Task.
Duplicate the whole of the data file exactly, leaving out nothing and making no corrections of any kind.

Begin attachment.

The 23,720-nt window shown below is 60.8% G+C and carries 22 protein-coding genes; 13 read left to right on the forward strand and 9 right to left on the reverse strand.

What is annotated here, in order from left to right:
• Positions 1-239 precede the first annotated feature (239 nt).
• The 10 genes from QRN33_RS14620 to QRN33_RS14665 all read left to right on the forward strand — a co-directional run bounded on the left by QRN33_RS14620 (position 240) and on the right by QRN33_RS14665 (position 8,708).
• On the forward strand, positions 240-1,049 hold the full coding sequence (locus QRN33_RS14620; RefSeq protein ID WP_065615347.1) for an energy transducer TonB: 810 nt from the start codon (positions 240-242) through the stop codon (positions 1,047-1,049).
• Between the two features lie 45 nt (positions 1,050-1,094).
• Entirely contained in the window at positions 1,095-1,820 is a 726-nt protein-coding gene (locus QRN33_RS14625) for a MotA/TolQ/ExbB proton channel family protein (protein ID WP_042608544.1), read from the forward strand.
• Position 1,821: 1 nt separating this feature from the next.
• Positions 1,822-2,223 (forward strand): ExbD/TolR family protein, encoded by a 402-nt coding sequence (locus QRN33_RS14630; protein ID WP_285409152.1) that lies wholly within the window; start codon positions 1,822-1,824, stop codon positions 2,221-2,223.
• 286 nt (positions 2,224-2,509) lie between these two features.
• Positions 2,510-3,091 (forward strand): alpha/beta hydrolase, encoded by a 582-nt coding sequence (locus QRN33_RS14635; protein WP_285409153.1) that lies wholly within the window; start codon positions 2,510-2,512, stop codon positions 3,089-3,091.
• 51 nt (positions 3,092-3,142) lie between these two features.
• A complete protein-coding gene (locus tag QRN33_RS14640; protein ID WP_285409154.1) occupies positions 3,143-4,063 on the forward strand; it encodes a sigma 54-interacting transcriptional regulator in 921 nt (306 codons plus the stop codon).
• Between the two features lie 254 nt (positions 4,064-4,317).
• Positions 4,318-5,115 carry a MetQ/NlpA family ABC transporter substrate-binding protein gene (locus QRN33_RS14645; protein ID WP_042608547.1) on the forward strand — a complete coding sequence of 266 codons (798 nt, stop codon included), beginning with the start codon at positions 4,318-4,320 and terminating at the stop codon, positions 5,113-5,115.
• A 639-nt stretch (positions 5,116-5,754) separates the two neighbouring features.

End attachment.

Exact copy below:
The 23,720-nt window shown below is 60.8% G+C and carries 22 protein-coding genes; 13 read left to right on the forward strand and 9 right to left on the reverse strand.

What is annotated here, in order from left to right:
• Positions 1-239 precede the first annotated feature (239 nt).
• The 10 genes from QRN33_RS14620 to QRN33_RS14665 all read left to right on the forward strand — a co-directional run bounded on the left by QRN33_RS14620 (position 240) and on the right by QRN33_RS14665 (position 8,708).
• On the forward strand, positions 240-1,049 hold the full coding sequence (locus QRN33_RS14620; RefSeq protein ID WP_065615347.1) for an energy transducer TonB: 810 nt from the start codon (positions 240-242) through the stop codon (positions 1,047-1,049).
• Between the two features lie 45 nt (positions 1,050-1,094).
• Entirely contained in the window at positions 1,095-1,820 is a 726-nt protein-coding gene (locus QRN33_RS14625) for a MotA/TolQ/ExbB proton channel family protein (protein ID WP_042608544.1), read from the forward strand.
• Position 1,821: 1 nt separating this feature from the next.
• Positions 1,822-2,223 (forward strand): ExbD/TolR family protein, encoded by a 402-nt coding sequence (locus QRN33_RS14630; protein ID WP_285409152.1) that lies wholly within the window; start codon positions 1,822-1,824, stop codon positions 2,221-2,223.
• 286 nt (positions 2,224-2,509) lie between these two features.
• Positions 2,510-3,091 (forward strand): alpha/beta hydrolase, encoded by a 582-nt coding sequence (locus QRN33_RS14635; protein WP_285409153.1) that lies wholly within the window; start codon positions 2,510-2,512, stop codon positions 3,089-3,091.
• 51 nt (positions 3,092-3,142) lie between these two features.
• A complete protein-coding gene (locus tag QRN33_RS14640; protein ID WP_285409154.1) occupies positions 3,143-4,063 on the forward strand; it encodes a sigma 54-interacting transcriptional regulator in 921 nt (306 codons plus the stop codon).
• Between the two features lie 254 nt (positions 4,064-4,317).
• Positions 4,318-5,115 carry a MetQ/NlpA family ABC transporter substrate-binding protein gene (locus QRN33_RS14645; protein ID WP_042608547.1) on the forward strand — a complete coding sequence of 266 codons (798 nt, stop codon included), beginning with the start codon at positions 4,318-4,320 and terminating at the stop codon, positions 5,113-5,115.
• A 639-nt stretch (positions 5,116-5,754) separates the two neighbouring features.